I Contain Multitudes is an enjoyable and informative book that takes a look at how microbes live, where microbes live and their interactions with other species, including humans.  This book contains many interesting scientific findings and microbial interactions - such as worms that don't have a mouth and don't need to eat; parasitic wasps with antibiotic antennae goo; viruses inside bacteria inside a bug; bacteria that influence which bugs get to breed; the effects of your microbial ecosystem in sickness and in health; as well as a whole lot of other fascinating stuff.

The author has a personable writing style without turning into a semi-biography.  He manages to explain scientific concepts without simplifying them too much or bogging the reader down with technical terminology.  The beginning of the book is a bit disjointed in terms of story telling, but then gets better as the author goes along.  I do wish Ed Yong had included more details about some of the topics discussed, but that was probably out of the scope for a popular science book like this.


Other Recommended Books about Microbes:

- March of the Microbes: Sighting the Unseen by John L. Ingraham


- The Hidden Half of Nature: The Microbial Roots of Life and Health by David R. Montgomery


- Parasite Rex by Carl Zimmer


- The Wild Life of Our Bodies: Predators, Parasites, and Partners That Shape Who We Are Today by Rob Dunn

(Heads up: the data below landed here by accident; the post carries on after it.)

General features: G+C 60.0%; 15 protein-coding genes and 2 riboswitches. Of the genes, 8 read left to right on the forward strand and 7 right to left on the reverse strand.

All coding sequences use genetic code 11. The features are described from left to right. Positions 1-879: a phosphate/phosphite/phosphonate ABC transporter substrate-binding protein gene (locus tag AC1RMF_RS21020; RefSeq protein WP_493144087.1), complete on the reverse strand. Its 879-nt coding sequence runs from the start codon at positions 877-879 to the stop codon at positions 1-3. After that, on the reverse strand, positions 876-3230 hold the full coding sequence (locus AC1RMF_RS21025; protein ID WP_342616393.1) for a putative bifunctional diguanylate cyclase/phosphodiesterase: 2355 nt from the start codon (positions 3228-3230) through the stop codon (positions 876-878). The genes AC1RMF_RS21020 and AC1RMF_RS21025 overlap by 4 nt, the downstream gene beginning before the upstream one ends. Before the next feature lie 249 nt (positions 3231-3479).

- This Is Your Brain on Parasites: How Tiny Creatures Manipulate Our Behavior and Shape Society by Kathleen McAuliffe


- Venomous: How Earth's Deadliest Creatures Mastered Biochemistry by Christie Wilcox


- The Killers Within: The Deadly Rise Of Drug-Resistant Bacteria by Michael Shnayerson, Mark J. Plotkin


- Superbug: The Fatal Menace of MRSA by Maryn McKenna


- Spillover: Emerging Diseases, Animal Hosts, and the Future of Human Health by David Quammen

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review 2017-05-24 15:23
A Dog in the Cave: Coevolution and the Wolves Who Made Us Human - Kay Frydenborg

This is a beautifully written book that describes the current research on dog and human co-evolution.  "A Dog in a Cave" covers such interesting topics as paleontology, dog evolution, genetics and social behaviour and interactions of dogs, wolves and humans.  This book is meant for intelligent younger readers but can also be enjoyed by adults.  The author assumes her readers are intelligent and doesn't insult them by simplifying everything into baby language.  This book doesn't go into a great deal of scientific detail but is well-written and concepts superbly explained (better than most science writer/journalists for adults).  The block sections explaining important concepts are also a nice idea.  The colour photographs make this a lovely book to look at too.  This book includes a glossary, notes, selected bibliography, internet resources and an index for anyone wanting more information on specific topics.

This book would make a lovely gift for a dog-loving child, teenager or adult that isn't a zoologist.



Recommended related book:


Domesticated: Evolution in a Man-Made World by Richard C. Francis

 

 

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review 2017-05-02 07:19
How Plants Work: The Science Behind the Amazing Things Plants Do (Science for Gardeners) - Linda Chalker-Scott

This is a good beginner book for any gardener (no matter how inexperienced or experienced) to read.  The author discusses the science behind plant growth and gardening techniques in an accessible manner that does not require a biology degree.  She also explains the workings (or lack thereof) behind some gardening myths.  This book explains how plants work - it is NOT a plant identification guide.

 

A more detailed book that explains how plants work is: Botany for Gardeners by Brian Capon (third edition).